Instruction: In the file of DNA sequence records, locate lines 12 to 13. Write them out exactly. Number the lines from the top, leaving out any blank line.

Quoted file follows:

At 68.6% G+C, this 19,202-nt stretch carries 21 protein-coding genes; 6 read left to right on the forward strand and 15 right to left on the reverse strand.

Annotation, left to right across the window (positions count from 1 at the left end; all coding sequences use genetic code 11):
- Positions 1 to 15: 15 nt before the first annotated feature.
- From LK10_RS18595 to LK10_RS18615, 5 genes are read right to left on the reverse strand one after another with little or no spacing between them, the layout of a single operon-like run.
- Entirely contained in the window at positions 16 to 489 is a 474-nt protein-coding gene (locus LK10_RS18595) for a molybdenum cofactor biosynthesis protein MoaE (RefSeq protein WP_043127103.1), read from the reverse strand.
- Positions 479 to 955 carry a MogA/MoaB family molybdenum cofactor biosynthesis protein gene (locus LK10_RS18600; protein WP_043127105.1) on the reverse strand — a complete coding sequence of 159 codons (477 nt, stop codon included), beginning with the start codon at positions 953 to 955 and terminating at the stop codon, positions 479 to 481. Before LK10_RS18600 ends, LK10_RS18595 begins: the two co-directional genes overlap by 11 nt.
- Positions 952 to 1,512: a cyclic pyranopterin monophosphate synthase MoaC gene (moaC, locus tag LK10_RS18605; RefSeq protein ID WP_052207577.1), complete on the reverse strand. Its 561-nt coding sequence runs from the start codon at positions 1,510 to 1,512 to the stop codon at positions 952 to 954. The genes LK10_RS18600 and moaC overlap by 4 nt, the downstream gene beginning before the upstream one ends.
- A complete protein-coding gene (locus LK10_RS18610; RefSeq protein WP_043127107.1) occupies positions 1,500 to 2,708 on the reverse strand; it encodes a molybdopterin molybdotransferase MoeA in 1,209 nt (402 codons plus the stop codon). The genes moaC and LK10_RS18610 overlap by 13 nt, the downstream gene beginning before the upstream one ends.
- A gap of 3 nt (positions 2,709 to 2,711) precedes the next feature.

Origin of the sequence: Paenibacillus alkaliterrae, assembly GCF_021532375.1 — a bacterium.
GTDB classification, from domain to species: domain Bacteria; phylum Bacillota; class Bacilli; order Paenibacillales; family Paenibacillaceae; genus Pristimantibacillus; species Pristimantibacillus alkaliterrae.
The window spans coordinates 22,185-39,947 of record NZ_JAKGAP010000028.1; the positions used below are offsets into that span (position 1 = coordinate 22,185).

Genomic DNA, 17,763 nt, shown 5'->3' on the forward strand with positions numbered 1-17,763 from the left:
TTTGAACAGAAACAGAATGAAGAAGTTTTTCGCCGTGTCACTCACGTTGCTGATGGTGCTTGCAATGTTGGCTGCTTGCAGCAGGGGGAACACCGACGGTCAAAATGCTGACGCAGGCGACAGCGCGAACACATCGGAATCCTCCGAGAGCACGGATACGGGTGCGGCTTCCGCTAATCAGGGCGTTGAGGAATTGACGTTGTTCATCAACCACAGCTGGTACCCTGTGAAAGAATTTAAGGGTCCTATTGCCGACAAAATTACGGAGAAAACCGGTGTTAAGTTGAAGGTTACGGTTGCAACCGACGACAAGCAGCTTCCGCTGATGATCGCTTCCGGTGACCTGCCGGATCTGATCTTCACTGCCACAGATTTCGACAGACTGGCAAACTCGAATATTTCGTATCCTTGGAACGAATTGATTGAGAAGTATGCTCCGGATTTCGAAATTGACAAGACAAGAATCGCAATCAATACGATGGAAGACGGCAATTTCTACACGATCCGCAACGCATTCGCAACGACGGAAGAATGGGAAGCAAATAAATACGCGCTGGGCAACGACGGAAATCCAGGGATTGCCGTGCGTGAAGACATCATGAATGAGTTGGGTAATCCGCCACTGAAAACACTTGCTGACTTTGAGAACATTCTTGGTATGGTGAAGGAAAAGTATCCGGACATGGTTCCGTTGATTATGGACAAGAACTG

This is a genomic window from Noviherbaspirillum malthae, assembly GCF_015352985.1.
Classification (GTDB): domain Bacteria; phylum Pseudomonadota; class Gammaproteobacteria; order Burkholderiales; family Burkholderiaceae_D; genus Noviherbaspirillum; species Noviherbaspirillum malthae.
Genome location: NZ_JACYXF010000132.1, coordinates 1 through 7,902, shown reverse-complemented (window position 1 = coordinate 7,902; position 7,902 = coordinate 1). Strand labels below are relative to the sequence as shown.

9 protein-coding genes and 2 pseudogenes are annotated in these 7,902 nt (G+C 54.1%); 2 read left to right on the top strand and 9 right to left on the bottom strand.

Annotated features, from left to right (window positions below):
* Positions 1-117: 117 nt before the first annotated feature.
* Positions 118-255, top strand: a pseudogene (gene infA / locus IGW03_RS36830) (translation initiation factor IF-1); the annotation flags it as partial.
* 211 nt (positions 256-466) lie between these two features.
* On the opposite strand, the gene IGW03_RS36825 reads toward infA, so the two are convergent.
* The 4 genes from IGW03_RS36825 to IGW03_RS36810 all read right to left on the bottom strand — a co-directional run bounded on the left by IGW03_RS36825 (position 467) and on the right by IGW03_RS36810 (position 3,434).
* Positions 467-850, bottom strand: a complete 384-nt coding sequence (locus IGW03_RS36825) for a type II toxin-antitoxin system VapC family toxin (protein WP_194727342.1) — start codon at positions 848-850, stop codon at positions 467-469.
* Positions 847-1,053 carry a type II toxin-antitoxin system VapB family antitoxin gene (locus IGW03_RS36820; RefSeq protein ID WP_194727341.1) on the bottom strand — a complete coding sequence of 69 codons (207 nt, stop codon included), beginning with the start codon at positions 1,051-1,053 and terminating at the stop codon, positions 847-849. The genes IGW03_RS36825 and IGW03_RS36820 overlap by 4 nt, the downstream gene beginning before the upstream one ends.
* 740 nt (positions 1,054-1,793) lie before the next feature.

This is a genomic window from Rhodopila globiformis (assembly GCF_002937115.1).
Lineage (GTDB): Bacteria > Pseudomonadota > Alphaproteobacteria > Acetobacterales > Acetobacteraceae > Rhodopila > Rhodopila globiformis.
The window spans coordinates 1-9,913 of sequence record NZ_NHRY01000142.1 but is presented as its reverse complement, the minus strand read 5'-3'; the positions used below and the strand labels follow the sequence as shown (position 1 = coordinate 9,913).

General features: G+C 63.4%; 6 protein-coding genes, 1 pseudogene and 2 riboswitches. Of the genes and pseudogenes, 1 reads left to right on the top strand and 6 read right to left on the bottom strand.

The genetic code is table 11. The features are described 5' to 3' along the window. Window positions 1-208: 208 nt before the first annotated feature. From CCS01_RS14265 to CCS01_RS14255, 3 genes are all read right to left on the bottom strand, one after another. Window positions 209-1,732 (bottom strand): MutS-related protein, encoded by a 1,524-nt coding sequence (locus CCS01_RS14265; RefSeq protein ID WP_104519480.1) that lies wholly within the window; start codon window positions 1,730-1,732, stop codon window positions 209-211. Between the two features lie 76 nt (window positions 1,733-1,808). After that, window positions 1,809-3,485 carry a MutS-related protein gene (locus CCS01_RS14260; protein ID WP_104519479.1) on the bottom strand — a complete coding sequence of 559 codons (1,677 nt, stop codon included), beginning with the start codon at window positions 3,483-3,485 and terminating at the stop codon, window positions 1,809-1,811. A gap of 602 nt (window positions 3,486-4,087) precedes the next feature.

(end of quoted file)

The window spans coordinates 22,185-39,947 of record NZ_JAKGAP010000028.1; the positions used below are offsets into that span (position 1 = coordinate 22,185).

Genomic DNA, 17,763 nt, shown 5'->3' on the forward strand with positions numbered 1-17,763 from the left: